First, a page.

1. Check Your Tech
I can’t tell you how many times I’ve called patients who had a telemed appointment but they never finished setting up their online account or waited too long and now needed a new activation code. I can’t get that for them, it’s secure. I’ve had to tell them to call our IT department and they were given a different password to access the system. Most hospitals or private offices use large medical portals like MyChart or BlueJeans, which encrypts information and allows patients to create a secure online account. It’s through this account and their private email where the video link is set on a calendar for each appointment. So make sure whoever your provider uses for telemedicine has you set up: Necessary app downloaded, correct password set, and test it out. It will save you and your doctor aggravation when both of you can’t figure out why you each are staring at a blank screen for fifteen minutes waiting for someone to appear.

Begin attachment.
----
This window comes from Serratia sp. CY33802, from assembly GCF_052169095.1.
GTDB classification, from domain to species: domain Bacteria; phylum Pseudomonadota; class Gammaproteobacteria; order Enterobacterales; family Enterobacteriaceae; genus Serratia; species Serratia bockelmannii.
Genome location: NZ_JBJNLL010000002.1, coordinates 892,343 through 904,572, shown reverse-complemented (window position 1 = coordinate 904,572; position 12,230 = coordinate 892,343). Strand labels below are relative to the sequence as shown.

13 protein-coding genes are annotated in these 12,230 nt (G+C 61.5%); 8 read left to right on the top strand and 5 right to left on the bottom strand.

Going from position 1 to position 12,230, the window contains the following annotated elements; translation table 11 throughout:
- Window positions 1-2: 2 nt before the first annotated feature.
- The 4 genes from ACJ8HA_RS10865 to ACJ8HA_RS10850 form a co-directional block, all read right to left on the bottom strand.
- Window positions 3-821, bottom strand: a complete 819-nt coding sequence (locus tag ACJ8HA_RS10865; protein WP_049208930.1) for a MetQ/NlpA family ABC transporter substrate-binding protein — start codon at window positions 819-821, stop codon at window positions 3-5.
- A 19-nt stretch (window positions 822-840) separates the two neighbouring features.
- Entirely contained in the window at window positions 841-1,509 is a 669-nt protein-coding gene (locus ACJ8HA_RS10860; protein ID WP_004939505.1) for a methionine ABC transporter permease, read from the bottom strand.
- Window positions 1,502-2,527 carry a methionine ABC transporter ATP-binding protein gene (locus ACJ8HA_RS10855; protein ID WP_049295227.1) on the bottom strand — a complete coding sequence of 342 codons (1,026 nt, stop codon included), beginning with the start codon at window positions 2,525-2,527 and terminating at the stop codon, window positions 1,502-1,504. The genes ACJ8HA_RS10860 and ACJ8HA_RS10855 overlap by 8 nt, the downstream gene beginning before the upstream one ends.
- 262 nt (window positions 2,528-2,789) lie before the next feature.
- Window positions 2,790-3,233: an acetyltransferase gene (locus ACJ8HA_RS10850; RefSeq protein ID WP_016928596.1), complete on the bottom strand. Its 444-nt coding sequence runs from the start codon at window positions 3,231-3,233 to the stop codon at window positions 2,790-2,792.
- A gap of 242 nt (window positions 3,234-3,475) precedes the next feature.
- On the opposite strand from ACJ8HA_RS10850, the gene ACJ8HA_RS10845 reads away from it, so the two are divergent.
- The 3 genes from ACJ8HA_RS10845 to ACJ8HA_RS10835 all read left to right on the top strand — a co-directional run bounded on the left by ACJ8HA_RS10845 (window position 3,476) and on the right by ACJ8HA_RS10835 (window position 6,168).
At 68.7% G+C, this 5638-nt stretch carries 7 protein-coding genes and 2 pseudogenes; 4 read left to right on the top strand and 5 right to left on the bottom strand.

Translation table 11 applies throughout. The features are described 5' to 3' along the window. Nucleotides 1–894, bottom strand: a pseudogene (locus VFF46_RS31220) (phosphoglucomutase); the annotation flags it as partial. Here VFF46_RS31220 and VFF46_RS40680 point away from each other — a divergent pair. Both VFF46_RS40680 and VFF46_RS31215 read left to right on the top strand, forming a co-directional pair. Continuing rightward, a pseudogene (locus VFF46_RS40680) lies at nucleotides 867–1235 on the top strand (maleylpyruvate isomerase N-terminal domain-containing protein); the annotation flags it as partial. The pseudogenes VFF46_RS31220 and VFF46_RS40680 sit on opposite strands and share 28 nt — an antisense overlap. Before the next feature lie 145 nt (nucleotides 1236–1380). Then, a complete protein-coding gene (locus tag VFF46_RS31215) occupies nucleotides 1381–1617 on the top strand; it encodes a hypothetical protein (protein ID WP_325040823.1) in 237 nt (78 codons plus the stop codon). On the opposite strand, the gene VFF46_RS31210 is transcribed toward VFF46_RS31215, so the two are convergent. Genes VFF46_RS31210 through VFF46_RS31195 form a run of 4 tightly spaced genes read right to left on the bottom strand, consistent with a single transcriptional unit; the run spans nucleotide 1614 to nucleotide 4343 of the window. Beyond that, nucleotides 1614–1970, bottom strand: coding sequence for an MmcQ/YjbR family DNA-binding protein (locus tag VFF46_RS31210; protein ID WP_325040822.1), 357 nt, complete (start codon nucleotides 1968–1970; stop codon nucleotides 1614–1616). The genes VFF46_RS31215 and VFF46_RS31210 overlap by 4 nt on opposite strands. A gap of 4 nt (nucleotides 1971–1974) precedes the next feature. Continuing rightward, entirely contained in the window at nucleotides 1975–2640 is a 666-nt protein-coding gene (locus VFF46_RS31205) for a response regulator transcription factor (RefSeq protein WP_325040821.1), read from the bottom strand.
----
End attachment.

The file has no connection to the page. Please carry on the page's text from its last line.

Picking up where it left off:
2. Gather Thy Records
If you were referred to a specialist (like my group) from your primary care doctor, we will need their office notes and your history. Mostly, it’s about knowing in advance why you are coming to us. We need a documented reason to see you and the notes will be loaded for review prior to your appointment. It saves both of us time calling other doctors for that information. We’ve had to cancel appointments because we can’t take your word for it though we know you are telling us the truth. We simply don’t want to waste your time coming in or logging on with no documentation to give us a clearer picture.
3. Have X-rays or MRIs? Grab Them